The Sentry Mix 2 comes with a 2 year warranty. The fan controller should be available soon with an MSRP of $29.99. More information can be found on NZXT’s website. As far as fan controllers go, I could see myself using this one as it keeps the LED bling to a minimum.

Source: NZXT

NZXT's New "Grid" Hub Can Consolidate Up To 10 Case Fans

Subject: Cases and Cooling | April 19, 2013 - 08:46 AM |
Tagged: nzxt, case fan, fan controller, fan hub, cooling, grid

NZXT has announced that it is making its Grid fan hub available to the masses. No longer only available with certain NZXT cases, the Grid fan hub takes a single Molex power cable and provides 3-pin power outputs for up to ten fans.

The NZXT kit will come with the Grid hub, a 200mm long Molex power adapter, a single 200mm long (3-pin) female-to-female adapter cable, and two 200mm (3-pin) fan extension cables. NZXT is also including five black cable ties to assist with cable management.

NZXT Grid Fan Hub For Up to 10 Case Fans.jpg

Unfortunately, the Grid does not provide functionality to allow adjustable fan speeds. All fans connected to the Grid hub will run at 100% unless other means (such as resistors) are used inline to slow them down. If you only care for speed, and are in a situation where your motherboard does not support enough fan headers but you cannot justify a full fan controller the Grid might be for you. For the price, it is serviceable in that regard.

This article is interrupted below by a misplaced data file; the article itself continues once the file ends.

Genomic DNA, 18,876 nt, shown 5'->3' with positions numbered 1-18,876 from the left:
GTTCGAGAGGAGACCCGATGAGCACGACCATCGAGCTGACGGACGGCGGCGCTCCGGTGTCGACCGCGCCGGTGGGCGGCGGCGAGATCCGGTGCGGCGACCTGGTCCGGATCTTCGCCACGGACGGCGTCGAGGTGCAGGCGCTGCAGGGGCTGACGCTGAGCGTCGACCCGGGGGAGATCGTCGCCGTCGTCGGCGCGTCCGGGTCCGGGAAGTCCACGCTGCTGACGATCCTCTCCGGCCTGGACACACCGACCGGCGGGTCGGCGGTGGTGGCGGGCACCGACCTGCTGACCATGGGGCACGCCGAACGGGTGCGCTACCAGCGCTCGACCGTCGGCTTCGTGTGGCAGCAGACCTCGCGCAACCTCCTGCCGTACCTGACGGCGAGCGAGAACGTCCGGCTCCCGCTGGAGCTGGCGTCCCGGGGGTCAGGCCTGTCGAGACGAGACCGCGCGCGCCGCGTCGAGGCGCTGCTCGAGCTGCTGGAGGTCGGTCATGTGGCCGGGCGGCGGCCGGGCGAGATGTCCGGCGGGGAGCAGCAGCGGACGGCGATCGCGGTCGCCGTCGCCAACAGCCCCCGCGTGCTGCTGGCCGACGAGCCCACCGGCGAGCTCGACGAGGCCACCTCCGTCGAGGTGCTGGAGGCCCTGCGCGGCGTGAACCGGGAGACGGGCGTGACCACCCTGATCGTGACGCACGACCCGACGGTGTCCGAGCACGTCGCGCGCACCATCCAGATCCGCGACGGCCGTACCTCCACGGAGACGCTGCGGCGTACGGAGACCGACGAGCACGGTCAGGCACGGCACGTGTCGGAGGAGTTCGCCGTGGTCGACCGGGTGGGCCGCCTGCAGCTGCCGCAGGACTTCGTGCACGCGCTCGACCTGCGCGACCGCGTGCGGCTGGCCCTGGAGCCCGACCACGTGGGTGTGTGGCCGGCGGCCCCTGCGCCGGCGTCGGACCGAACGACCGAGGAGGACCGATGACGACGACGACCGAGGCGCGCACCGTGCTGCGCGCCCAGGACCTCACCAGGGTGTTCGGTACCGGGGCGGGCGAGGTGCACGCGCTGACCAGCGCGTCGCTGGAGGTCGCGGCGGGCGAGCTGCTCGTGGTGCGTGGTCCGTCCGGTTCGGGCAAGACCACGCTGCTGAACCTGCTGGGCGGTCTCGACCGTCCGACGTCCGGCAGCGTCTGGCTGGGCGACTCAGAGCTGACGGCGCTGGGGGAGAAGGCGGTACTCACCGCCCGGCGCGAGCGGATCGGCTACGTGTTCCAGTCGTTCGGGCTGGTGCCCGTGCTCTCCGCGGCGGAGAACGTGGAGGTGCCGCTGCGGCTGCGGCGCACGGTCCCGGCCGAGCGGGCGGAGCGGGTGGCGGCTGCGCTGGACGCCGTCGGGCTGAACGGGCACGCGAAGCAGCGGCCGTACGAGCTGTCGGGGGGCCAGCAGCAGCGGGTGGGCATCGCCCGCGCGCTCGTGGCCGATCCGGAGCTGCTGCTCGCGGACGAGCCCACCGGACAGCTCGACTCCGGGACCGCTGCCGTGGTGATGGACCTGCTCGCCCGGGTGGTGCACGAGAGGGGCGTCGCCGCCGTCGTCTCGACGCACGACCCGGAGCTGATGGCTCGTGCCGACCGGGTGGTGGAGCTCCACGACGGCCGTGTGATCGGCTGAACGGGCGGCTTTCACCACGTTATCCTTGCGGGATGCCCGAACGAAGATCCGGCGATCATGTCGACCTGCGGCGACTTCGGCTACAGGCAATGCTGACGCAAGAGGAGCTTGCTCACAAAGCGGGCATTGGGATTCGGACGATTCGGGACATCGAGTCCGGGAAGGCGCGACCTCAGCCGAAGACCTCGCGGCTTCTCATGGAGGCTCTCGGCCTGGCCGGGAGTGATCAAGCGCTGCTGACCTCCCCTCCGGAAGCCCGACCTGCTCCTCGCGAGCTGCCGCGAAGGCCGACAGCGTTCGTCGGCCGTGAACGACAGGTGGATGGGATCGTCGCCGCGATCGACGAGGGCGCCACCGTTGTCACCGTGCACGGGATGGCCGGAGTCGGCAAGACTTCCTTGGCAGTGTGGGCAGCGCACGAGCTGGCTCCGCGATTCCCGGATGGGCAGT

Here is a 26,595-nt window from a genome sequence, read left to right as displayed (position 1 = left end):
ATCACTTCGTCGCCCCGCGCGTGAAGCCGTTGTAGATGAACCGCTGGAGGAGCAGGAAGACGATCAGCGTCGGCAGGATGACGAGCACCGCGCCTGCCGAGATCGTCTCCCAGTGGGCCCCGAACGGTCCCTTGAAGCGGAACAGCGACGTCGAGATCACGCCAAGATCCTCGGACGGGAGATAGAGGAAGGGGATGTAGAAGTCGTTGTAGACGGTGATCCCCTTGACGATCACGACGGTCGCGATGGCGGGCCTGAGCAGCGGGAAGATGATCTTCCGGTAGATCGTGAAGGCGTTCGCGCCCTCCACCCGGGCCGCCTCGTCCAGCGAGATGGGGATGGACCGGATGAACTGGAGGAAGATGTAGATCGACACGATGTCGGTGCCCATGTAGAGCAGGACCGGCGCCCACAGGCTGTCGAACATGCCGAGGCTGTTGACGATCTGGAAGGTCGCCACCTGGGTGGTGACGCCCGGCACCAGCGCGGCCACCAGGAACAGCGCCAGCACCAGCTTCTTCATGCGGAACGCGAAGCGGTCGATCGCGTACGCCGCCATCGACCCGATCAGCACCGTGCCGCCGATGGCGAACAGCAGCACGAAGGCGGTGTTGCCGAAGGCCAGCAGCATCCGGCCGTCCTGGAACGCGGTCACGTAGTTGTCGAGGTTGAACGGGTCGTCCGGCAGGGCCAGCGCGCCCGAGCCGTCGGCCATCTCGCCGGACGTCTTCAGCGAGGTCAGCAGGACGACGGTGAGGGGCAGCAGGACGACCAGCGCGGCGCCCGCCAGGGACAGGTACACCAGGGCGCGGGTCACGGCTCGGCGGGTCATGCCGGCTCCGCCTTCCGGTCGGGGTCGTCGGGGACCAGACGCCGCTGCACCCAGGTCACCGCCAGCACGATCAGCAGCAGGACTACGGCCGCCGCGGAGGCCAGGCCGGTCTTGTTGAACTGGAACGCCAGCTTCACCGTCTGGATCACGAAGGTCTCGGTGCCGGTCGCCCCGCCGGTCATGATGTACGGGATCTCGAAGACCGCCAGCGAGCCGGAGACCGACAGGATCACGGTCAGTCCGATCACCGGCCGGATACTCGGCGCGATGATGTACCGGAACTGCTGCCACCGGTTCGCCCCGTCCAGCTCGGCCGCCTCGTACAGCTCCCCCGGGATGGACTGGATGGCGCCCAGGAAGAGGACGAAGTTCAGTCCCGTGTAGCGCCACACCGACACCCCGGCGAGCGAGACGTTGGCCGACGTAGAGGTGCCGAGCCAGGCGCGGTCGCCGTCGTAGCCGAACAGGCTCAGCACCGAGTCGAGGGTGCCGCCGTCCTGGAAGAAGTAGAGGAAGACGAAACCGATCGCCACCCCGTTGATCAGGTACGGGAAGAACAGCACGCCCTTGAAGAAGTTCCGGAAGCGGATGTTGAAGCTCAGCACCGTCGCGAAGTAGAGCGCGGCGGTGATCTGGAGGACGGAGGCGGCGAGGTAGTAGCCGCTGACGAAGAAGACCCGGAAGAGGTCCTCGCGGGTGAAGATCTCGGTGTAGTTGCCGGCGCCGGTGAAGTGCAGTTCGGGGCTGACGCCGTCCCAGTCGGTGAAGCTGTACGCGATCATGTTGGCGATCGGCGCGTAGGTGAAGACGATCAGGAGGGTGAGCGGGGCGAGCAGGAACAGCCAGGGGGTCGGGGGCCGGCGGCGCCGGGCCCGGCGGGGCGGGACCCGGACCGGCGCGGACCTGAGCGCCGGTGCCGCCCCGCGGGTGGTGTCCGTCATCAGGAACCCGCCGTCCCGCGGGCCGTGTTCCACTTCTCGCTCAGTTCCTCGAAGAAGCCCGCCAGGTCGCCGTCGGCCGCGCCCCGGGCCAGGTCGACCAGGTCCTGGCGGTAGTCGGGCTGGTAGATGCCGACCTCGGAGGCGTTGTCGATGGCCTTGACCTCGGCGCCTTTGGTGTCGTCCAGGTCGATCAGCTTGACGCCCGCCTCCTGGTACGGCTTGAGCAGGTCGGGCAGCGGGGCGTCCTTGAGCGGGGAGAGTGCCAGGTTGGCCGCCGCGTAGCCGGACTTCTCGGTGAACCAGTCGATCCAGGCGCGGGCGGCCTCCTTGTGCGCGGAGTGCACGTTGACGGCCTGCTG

Speaking of pricing, the Grid fan hub will be available soon with a MSRP of $11.99. More information is available on NZXT's product page.

Is the Grid something that you could see yourself using?

Source: NZXT

Manage your fan speed from in front of your PC or half way across the world

Subject: Cases and Cooling | October 19, 2012 - 06:22 PM |
Tagged: bitfenix, Hydra Pro, Recon, fan controller

One of the best ways to bring down the noise your system generates without switching to alternate cooling methods is to install a fan controller in your system so that you can control the speed your fans run at and slow them when you don't need the extra cooling.  Hardware Canucks finished a video review of two fan controllers from BitFenix, the basic five channel Hydra Pro and the Internet enabled, touch screen Recon which offers far more control than the analog Hydra Pro.  Neither controller costs more than $50, check out the review and see which would fit your system best.